This is an applied Operations Research course, where the focus is on the utilization of the analytical tools that students have learned in other Operations Research courses to study problems of urban significance. The course starts off with a review of basic probabilistic concepts. The first topic covered is that of geometrical probability, a powerful tool to approach urban problems. Then a discussion on queuing theory is presented. This is followed by a discussion of spatial queues that are used in modeling urban emergency service systems. The next topic is on network problems that are useful in an urban context. The final topic is on simulation modeling as applied to urban problems. All topics are reinforced with real-world examples and in-depth homework assignments.
Both from a theoretical and practical perspective, Multiple Criteria Decision Makngt (MCDM) influences all aspects of engineering design, analysis and decision making. The goal of MCDM is to help a human decision maker (DM) consider several conflicting objectives simultaneously to find one or more Pareto optimal solutions that satisfy a DM's preferences. Trade-offs must be considered since no single solution individually optimizes each criterion. Theory and application will be studied. Methods can be classified as (1) No-prference methods (2) a Priori methods (DM preference information before considering alternatives (3) A posteriori methods (DM preference information after generating alternatives) and (4) Interactive methods (solution algorithms formed with DM preference information and repeated with new information at each iteration).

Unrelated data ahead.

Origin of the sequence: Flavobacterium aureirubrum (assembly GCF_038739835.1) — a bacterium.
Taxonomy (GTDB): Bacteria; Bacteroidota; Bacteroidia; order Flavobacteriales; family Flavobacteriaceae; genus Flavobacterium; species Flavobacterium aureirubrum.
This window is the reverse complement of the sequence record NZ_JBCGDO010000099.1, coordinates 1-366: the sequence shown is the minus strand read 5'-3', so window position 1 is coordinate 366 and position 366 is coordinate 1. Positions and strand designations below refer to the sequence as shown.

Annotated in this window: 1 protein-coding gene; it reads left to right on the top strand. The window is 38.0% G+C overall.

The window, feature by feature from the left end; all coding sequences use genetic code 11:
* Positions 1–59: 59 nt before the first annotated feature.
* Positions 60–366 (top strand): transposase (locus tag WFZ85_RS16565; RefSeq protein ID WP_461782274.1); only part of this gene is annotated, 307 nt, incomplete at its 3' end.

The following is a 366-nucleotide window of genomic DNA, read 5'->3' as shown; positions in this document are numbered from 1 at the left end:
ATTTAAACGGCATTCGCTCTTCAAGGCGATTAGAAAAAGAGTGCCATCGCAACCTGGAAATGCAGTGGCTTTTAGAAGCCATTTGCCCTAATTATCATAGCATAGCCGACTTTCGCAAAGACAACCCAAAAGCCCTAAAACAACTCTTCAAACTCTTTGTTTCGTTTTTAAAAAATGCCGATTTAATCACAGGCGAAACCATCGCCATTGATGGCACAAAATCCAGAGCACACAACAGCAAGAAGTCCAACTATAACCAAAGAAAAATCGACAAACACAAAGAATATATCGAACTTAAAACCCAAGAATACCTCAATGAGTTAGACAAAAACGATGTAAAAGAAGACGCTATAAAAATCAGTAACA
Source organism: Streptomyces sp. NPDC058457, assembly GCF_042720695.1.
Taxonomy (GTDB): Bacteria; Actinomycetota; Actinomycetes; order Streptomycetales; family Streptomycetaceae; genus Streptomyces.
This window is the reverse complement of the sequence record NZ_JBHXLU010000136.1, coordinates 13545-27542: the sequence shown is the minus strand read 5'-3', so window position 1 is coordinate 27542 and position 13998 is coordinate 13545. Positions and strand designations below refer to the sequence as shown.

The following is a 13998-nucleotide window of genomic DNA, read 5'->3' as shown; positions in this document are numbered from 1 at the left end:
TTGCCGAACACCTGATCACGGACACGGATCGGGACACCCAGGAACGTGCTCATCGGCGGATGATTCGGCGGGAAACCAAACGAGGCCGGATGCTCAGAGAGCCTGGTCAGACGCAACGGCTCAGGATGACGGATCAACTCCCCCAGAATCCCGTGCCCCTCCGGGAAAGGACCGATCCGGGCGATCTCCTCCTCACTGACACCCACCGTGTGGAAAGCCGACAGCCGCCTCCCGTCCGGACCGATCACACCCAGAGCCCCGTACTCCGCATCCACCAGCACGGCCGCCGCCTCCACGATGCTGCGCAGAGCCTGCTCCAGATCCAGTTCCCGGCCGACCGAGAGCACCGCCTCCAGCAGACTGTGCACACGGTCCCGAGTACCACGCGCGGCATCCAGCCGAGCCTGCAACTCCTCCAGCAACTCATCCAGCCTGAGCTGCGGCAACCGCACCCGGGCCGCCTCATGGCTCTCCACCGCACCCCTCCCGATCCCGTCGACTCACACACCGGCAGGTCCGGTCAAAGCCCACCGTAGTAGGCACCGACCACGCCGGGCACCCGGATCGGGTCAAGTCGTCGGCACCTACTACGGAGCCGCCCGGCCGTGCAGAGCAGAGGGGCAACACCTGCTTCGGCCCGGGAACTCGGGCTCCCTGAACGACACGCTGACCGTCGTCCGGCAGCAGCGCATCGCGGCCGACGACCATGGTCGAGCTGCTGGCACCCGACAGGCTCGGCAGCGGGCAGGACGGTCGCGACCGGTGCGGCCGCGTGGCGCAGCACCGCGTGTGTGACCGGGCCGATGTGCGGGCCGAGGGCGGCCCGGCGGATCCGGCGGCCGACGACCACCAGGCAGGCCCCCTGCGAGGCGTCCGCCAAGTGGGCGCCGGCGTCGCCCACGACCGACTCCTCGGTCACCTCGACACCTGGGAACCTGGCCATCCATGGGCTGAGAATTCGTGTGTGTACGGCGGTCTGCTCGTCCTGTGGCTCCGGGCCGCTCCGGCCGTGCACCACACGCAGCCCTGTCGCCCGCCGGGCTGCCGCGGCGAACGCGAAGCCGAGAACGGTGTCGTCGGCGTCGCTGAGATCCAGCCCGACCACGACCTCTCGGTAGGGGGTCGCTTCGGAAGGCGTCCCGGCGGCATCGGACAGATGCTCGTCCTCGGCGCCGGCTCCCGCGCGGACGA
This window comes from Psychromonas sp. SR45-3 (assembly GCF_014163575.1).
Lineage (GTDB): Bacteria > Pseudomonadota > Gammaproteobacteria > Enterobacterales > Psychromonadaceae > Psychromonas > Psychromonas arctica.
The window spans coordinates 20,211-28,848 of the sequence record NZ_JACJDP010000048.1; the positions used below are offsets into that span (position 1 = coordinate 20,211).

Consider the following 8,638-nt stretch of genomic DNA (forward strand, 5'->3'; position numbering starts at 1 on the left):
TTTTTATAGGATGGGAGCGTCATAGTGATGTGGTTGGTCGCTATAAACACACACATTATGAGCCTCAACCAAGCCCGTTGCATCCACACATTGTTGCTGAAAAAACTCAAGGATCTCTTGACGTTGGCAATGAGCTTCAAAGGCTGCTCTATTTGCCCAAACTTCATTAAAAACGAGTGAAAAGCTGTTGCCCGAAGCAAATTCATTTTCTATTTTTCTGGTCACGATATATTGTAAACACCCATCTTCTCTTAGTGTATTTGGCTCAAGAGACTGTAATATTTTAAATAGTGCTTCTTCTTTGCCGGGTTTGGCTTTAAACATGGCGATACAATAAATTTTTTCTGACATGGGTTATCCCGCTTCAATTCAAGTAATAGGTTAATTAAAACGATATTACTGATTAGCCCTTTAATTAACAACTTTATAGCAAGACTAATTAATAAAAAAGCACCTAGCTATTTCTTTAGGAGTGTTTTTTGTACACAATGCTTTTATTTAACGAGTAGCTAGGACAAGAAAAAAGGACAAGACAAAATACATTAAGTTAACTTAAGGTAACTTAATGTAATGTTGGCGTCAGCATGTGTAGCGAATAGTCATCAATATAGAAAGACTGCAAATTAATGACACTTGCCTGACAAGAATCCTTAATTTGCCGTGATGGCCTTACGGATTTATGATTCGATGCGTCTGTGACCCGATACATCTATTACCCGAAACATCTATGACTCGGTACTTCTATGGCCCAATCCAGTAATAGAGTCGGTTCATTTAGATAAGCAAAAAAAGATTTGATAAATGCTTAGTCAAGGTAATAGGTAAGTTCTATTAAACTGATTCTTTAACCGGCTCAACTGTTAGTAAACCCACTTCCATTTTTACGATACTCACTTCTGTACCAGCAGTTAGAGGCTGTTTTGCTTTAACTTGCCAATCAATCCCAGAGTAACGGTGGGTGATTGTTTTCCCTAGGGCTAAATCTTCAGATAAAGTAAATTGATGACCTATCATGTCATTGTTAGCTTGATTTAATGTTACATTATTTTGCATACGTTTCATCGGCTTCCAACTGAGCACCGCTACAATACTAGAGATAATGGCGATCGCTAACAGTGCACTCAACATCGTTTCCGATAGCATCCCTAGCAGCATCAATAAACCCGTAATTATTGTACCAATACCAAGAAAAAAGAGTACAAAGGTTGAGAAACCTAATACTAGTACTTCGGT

This is an advanced graduate level course which will cover in-depth concepts of additive manufacturing (3-D printing) technology. The course aims to help graduate students in understanding the latest development and critical challenges of 3D printing and provide students with related techniques and practical experience in developing novel 3D printing process and applications. The topics include rapid prototyping and tooling techniques, rapid manufacturing and its impact on society, process improvement techniques, material issues. post processing for additive manufacturing, geometry creation and handling.